How to analyze data using SQL and Excel?
Excel and SQL Server are frequently used by many businesses and data entry services as the best data management strategy. There is more data than ever in the world today, and everyone in the workplace needs to feel at ease using it in some capacity. The majority of individuals prefer using Excel as their data tool, however, it has several drawbacks. This is where SQL comes into play, which is why you must utilize both.
In this post, we will tell you how to analyze data using SQL and Excel.
What is SQL?
SQL is a Structured Query Language. A database can be communicated using SQL. It is the standard language for relational database management systems as per the ANSI (American National Standards Institute).
To change data on a database or to obtain data from a database, SQL statements are employed. Oracle, Sybase, Microsoft SQL Server, Microsoft Access, Ingres, and other popular relational database management systems are a few examples of systems that employ SQL.
What is Excel?
Microsoft’s Excel spreadsheet program is a part of the Office family of business software programs. Users of Microsoft Excel may format, arrange, and compute data in a spreadsheet.
Data analysts and other consumers can make information simpler to examine as data is added or updated by organizing data using tools like Excel. The boxes in Excel are referred to as cells, and they are arranged in rows and columns. These cells are used to store data.
How to analyze data using SQL and Excel?
In this example, we’ll use SQL to query a database that contains sales information for a company and import the findings into Excel. Once the data is in Excel, we’ll make some reports and a basic dashboard layout to give the organization some helpful information.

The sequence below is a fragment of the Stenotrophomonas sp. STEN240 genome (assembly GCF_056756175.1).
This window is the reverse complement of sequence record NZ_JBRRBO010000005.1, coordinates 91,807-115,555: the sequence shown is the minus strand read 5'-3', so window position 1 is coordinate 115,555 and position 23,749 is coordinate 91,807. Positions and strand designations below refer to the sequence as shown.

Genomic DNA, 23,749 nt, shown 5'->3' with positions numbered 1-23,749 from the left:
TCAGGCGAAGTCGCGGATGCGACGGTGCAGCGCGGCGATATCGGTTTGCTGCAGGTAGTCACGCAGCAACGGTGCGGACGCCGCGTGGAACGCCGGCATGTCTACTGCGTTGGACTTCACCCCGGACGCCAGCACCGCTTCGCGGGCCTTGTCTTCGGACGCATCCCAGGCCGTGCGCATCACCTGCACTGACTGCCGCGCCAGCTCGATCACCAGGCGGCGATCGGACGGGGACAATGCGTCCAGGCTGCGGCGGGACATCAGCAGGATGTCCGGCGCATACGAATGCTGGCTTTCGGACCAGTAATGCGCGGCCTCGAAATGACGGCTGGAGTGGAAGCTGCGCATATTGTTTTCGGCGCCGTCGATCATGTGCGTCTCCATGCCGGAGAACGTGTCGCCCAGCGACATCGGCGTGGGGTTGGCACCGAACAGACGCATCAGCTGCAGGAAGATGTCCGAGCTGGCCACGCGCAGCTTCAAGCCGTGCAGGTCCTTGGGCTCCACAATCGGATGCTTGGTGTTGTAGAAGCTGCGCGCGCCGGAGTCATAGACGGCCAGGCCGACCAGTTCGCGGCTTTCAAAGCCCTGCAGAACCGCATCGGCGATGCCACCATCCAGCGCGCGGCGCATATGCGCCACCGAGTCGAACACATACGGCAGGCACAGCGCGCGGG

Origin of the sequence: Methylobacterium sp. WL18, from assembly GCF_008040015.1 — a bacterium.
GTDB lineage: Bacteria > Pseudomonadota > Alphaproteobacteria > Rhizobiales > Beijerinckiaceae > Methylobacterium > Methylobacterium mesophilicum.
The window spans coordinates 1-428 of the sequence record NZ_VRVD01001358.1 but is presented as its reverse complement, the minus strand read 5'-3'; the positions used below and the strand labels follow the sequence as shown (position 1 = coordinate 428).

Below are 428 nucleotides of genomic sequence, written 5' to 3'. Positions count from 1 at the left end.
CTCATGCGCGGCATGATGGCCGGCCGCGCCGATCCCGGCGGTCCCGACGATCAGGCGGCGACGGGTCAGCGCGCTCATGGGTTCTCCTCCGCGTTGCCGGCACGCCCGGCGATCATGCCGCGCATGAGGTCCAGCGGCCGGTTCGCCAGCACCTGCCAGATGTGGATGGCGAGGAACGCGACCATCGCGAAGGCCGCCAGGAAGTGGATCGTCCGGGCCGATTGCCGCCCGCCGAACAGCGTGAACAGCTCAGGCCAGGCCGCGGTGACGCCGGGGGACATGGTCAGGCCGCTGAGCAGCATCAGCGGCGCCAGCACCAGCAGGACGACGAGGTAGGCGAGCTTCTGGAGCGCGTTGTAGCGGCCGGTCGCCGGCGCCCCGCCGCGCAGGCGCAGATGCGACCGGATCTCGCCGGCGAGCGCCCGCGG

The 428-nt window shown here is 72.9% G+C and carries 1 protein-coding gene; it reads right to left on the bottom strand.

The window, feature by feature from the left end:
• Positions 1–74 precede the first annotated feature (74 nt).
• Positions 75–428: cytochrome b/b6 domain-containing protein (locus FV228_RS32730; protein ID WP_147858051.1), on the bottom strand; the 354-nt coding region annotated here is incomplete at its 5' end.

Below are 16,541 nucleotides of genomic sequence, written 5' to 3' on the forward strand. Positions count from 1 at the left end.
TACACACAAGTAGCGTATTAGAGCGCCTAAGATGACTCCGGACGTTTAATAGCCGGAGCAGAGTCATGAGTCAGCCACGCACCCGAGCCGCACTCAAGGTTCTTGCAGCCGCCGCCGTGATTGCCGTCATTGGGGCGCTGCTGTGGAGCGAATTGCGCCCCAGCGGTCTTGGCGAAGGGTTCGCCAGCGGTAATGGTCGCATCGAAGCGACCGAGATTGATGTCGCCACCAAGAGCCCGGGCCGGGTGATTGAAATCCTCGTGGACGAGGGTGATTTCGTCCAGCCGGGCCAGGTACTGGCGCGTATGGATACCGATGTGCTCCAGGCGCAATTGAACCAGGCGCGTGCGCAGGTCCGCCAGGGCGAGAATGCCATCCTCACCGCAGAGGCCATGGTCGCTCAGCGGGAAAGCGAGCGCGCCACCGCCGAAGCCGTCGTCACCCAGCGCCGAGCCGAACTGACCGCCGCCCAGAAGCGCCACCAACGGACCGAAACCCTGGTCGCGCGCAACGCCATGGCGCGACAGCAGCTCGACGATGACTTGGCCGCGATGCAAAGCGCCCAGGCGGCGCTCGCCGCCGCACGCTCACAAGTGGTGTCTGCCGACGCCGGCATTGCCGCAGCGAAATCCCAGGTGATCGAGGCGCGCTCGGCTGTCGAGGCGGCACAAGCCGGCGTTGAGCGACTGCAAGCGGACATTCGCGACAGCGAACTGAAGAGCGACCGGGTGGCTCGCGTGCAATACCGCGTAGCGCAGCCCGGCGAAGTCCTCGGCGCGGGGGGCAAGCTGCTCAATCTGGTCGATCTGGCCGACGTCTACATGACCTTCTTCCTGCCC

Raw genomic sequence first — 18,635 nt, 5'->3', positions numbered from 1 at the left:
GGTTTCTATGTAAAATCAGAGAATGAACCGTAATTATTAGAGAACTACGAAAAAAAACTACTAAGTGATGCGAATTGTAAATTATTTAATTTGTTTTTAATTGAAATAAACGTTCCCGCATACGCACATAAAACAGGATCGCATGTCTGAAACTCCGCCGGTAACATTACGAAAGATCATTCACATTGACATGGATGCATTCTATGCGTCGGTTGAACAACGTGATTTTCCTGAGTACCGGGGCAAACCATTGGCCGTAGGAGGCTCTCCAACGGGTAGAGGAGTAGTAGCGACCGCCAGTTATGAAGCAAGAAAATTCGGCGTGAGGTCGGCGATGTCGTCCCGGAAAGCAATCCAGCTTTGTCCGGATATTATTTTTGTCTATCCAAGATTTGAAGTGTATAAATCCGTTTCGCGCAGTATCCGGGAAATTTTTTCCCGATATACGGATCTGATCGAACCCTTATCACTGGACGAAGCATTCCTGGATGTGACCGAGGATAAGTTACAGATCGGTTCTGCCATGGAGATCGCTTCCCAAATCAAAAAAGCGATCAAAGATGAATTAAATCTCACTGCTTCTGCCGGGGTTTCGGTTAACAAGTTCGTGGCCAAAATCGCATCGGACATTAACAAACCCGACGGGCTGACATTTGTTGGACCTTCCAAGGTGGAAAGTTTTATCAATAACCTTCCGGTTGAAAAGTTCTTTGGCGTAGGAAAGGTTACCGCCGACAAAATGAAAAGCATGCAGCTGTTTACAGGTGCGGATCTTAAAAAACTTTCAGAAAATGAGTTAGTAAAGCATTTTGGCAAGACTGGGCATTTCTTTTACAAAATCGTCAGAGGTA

The dashboard we’ll be building is shown below:
We’re going to utilize Excel, SQL Spreads Add-In for Excel, and SQL Server Management Studio (SSMS) for this example.
Step 1: Obtain the data from SQL Server
There are several tables in the Contoso Sales database. The Sales table is the one in which we are most interested. However, we must join the Sales table to many other ones and build some computed columns to make it simpler to examine the data and slice by the primary dimensions. In the database, we will also create a new view specifically for the data we require.
The script below demonstrates how to make the necessary view in SSMS:
CREATE VIEW [dbo].[v_Sales2013] AS
(Sal.SalesAmount – Sal.TotalCost) AS ‘GrossProfit’,
(Sal.SalesAmount – Sal.TotalCost)/Sto.EmployeeCount AS ‘GrossProfitPerStoreEmployee’,
(Sal.SalesAmount – Sal.TotalCost)/Sto.SellingAreaSize AS ‘GrossProfitPerSqFt’
FROM [Sales] Sal
JOIN [Channel] Cha on Sal.ChannelKey = Cha.Channel
JOIN [Stores] Sto on Sal.StoreKey = Sto.StoreKey
JOIN [Geography] Geo on Sto.GeographyKey = Geo.GeographyKey
JOIN [Promotion] Prm on Sal.PromotionKey = Prm.PromotionKey
JOIN [Product] Prd on Sal.ProductKey = Prd.ProductKey
JOIN [ProductSubCategory] Sub on Prd.ProductSubcategoryKey = Sub.ProductSubcategoryKey
JOIN [ProductCategory] Cat on Cat.ProductCategoryKey = Sub.ProductCategoryKey